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Mitsubishi Lancer 2011 Review

Mitsubishi Lancer VRX

A top 10 sales finisher in 2010, the three-year-old CJ series Lancer continues to it for those who want four cylinders, but must have four doors just like a "real" family car. There's a slash-backed Lancer hatch too, but the sedan's the one you tend to see on the street.

This makes some kind of sense, especially if you're a Mitsu man for whom the brand's locally made V6 family car is a lamented casualty of the times. The so-called Aspire, which sits atop the naturally aspirated Lancer range (then there's the turbo charged Ralliarts, and, ultimately, the Evolution series), is a sort of downsized Verada to the lesser Lancer's mini Magna.

But with its barmy boy racer bits, the VRX, which is priced fractionally beneath the Aspire, is a sort of faux Evo for half the dough and a fraction of the ability.


A large helping of fruit and a smart sticker price sees the VRX right among the top echelons of its, mainly Japanese, small-to-medium sized rivals. Buyers of lesser variants are encouraged to stretch that bit further financially.

For this model year, Mitsubishi says it has fitted an improved sound insulation system. There's a USB port, colour LCD display and welcome lights on all variants. Bluetooth is standard with the VR, VRX and Ralliart. i-Pod cables are offered on all variants when coupled with the option of Mitsu's rather good multi-media system.

Could I make my i-pod work? No. Let's ascribe that to ineptitude.

A warranty of five years/130,000km approaches the Koreans and makes you wonder why the rivals won't offer the same. A half-decade of manufacturer protection is of itself a compelling reason to purchase. The drivetrain is covered for 10 years/160,00km.Yes, you'd think about it alright.


VRX variants get the 2.4-litre atmo petrol engine, good for 125kW at 6,000rpm and 226 Nm at just over 4000 revs. Useful, but not inspiring, at least not when coupled with an automatic that takes the form of a continuously variable setup, augmented with six manual presets best accessed by paddle shifters.


An amiable spell can be passed identifying the other makes from which the Lancer's myriad design cues were borrowed. A bit of Volvo here. A dash of Alfa Romeo there. Whatever. It sort of works. And the punters love it.

Which must explain the affront that is the rear spoiler. On an Evo it might be acceptable. Less so on a Ralliart. On a front-wheel-drive trundler with sporting pretensions, never. When driving, it makes you feel like a word we can't use but which rhymes with and is nearly spelt "clock". And if it doesn't, it ought to.

Against that the 10-spoke alloys, around which are wrapped grippy 18-inch rubber, look especially handsome set off against the dark metallic paint.

The bogan bling thing continues within. The Lancer's cabin is pretty grim. The cod-carbon fibre accents, silver shifting paddles and leather wrapped wheel only emphasize the very ordinary black plastics. It's decidedly inferior to an equivalent Mazda3, conspicuously so to, say, the Mark VI Golf.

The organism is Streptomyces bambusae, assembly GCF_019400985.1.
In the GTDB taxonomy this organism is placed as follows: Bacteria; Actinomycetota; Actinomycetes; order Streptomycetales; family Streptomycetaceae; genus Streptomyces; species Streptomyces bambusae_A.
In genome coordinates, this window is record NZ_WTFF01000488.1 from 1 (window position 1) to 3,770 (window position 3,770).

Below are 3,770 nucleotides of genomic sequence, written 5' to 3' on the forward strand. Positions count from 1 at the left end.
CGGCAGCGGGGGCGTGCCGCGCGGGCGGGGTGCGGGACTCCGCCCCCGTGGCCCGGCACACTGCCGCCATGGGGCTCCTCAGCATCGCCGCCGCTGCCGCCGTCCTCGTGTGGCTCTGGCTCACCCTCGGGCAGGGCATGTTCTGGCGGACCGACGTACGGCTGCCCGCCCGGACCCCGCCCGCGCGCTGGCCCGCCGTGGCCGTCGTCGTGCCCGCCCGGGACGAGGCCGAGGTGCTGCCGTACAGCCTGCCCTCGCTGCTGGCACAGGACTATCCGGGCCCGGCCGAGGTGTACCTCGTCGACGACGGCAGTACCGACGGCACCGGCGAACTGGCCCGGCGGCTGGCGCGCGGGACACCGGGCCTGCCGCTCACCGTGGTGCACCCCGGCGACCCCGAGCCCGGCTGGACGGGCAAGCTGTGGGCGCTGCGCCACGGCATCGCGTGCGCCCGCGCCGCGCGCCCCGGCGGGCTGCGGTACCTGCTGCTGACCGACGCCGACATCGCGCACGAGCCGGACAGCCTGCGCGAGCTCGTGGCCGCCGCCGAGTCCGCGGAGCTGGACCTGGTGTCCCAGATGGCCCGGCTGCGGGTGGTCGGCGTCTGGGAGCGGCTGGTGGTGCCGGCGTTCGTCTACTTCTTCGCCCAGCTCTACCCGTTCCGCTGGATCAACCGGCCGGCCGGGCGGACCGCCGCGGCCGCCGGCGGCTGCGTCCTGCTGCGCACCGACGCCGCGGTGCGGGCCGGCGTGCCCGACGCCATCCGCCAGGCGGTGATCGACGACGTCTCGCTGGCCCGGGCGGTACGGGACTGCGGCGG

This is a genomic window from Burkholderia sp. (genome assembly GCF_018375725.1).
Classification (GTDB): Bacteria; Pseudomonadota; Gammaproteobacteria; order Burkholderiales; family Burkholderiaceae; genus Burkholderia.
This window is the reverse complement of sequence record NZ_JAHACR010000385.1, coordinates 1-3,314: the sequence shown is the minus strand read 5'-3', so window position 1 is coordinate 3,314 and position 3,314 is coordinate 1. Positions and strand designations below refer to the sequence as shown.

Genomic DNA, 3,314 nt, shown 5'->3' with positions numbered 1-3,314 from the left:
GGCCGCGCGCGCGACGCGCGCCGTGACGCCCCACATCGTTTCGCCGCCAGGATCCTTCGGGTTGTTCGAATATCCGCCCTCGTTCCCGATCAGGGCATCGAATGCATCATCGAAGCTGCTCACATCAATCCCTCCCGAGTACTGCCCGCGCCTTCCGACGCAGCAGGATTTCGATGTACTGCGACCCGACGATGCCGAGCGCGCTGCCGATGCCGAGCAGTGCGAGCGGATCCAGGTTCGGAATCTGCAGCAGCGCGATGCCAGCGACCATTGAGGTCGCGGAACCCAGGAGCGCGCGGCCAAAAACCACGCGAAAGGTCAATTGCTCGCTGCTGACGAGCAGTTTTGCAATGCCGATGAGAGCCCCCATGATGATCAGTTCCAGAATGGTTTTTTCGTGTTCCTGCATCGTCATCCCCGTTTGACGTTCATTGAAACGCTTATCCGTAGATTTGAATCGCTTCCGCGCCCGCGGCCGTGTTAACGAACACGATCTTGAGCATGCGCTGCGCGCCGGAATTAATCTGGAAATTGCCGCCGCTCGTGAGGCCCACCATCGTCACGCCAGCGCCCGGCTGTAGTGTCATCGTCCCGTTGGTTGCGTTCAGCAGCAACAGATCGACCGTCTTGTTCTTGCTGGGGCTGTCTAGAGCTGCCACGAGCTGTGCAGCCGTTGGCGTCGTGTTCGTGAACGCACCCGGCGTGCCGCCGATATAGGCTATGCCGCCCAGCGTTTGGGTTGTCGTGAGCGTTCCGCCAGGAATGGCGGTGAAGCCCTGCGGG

And why, given the trouble taken to tart up the cabin, hasn't the VRX been given steering wheel reach adjustment?


No complaints here, with Mitsu's version of electronic stability backed up actively by anti-skid brakes with brake force distribution and brake assist. Most of the Lancer's rivals can't match its seven airbags (including driver's knee), which ensures five-star ANCAP safety rating.


Only the helplessly naïve could imagine those tacked on go fast bits could equate to superior dynamics. Actually, the big wheels almost get in the way, ensuring an all-to frequently unsettled ride, if decent grip.

It isn't quite a case of the looks writing cheques the drive can't deliver. If not so sharp as a Mazda3 the VRX is a decent enough device through sweeping bends, if not tighter corners. The stability program takes the slightest provocation to flare.

 At least part of its initial feeling of inadequacy is overcome once you get used to ignoring the whining CVT and plant the accelerator to overcome the lack of lowdown torque.

Less easily overcome is a driving position that, for taller pilots, is fairly wretched. Hard to drive fluently when your arms are outstretched and your lower body is concertinaed.


Needs less show and more go.  


Price: $32,490
Engine: 125kW/226NM
Transmission: continuously variable automatic; front wheel drive
Thirst: 7L/100km (tested)

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Range and Specs

Activ Sportback 2.0L, ULP, 5 SP MAN $4,100 – 6,710 2011 Mitsubishi Lancer 2011 Activ Sportback Pricing and Specs
ES Sportback 2.0L, ULP, CVT AUTO $3,900 – 6,380 2011 Mitsubishi Lancer 2011 ES Sportback Pricing and Specs
Ralliart Sportback 2.0L, PULP, 6 SP $8,200 – 12,650 2011 Mitsubishi Lancer 2011 Ralliart Sportback Pricing and Specs
SX Sportback 2.0L, ULP, 5 SP MAN $4,100 – 6,600 2011 Mitsubishi Lancer 2011 SX Sportback Pricing and Specs
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